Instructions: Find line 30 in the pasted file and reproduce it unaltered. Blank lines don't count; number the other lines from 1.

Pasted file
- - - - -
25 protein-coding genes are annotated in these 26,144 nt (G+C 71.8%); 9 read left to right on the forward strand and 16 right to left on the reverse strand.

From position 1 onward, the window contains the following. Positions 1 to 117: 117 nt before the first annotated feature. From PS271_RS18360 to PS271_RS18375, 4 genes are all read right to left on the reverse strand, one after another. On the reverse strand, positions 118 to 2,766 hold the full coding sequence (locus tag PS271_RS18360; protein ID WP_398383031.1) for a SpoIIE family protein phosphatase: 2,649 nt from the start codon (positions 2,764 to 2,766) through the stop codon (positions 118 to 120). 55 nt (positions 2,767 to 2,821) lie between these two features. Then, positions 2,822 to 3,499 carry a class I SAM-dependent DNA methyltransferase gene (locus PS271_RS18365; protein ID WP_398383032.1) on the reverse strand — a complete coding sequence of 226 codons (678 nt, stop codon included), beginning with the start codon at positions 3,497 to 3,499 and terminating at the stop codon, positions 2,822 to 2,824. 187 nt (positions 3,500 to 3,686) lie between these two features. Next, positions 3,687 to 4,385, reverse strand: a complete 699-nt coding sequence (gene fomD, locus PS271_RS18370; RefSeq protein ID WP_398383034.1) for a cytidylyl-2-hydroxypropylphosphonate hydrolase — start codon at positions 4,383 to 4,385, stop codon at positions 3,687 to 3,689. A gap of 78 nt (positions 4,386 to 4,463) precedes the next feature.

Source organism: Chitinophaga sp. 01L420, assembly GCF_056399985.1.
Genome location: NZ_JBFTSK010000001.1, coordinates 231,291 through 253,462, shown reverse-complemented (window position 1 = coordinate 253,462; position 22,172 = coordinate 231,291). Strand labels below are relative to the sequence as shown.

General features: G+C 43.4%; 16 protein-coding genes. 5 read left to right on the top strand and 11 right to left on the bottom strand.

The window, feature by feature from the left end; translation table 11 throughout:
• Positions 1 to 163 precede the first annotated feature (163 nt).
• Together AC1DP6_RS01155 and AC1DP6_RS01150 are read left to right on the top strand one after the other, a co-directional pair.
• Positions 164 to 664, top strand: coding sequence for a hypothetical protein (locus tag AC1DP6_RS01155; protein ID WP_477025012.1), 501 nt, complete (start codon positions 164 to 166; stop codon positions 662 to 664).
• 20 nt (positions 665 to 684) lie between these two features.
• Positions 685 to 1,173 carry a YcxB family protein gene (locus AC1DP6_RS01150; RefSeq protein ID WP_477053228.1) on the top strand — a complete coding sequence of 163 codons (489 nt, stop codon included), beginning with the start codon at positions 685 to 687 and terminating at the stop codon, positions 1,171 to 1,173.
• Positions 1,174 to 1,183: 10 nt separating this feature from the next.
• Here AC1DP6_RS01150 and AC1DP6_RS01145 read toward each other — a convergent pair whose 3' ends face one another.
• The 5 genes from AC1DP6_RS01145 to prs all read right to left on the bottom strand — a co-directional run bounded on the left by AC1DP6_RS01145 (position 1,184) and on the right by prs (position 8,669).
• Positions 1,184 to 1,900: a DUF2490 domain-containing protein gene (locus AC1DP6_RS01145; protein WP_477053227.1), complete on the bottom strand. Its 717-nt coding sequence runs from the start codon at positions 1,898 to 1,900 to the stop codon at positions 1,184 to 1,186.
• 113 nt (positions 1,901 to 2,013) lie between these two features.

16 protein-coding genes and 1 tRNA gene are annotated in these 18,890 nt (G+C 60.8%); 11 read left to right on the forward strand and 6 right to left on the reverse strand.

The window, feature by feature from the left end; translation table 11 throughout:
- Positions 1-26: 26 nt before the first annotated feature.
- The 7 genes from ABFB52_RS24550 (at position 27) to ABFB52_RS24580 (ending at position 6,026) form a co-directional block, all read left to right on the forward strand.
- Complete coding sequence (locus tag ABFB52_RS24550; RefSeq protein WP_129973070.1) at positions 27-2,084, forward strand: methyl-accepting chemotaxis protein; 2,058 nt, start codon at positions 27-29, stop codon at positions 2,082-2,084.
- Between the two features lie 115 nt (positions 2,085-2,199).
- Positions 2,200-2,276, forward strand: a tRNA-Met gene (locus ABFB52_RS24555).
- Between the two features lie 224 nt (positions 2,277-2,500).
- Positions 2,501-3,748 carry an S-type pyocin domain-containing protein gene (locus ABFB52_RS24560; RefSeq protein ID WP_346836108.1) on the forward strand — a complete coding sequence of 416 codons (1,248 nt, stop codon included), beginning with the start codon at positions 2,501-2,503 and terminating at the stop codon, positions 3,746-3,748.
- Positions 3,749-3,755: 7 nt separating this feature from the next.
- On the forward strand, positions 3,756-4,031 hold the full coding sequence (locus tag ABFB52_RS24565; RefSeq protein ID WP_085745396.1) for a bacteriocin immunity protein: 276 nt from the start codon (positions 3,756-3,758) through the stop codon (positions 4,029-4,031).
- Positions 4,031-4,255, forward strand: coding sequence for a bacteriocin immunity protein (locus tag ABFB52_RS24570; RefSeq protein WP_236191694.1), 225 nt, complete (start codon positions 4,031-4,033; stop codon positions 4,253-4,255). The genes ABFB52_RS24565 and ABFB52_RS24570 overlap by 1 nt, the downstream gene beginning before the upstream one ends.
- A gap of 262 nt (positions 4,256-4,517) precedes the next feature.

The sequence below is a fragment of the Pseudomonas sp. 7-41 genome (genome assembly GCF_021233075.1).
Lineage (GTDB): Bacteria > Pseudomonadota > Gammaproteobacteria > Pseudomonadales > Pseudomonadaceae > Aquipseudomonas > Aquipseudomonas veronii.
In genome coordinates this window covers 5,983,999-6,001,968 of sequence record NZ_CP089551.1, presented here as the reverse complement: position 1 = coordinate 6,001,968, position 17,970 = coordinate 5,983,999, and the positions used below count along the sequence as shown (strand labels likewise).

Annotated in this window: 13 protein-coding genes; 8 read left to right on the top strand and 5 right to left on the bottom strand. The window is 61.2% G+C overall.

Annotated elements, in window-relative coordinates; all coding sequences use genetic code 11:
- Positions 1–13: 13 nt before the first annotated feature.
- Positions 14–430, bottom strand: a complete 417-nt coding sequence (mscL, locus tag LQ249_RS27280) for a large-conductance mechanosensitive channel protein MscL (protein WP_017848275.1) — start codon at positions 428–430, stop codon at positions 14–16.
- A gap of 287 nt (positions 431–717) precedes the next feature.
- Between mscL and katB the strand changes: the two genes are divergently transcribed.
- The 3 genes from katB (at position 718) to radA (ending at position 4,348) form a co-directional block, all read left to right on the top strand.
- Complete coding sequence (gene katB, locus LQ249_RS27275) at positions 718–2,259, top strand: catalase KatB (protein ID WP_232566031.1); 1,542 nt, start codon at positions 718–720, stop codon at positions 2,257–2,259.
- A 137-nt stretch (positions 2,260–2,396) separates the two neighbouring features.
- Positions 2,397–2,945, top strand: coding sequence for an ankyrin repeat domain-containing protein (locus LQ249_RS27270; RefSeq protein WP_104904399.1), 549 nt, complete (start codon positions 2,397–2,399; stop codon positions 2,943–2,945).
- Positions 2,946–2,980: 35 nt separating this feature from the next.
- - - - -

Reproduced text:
The sequence below is a fragment of the Pseudomonas sp. 7-41 genome (genome assembly GCF_021233075.1).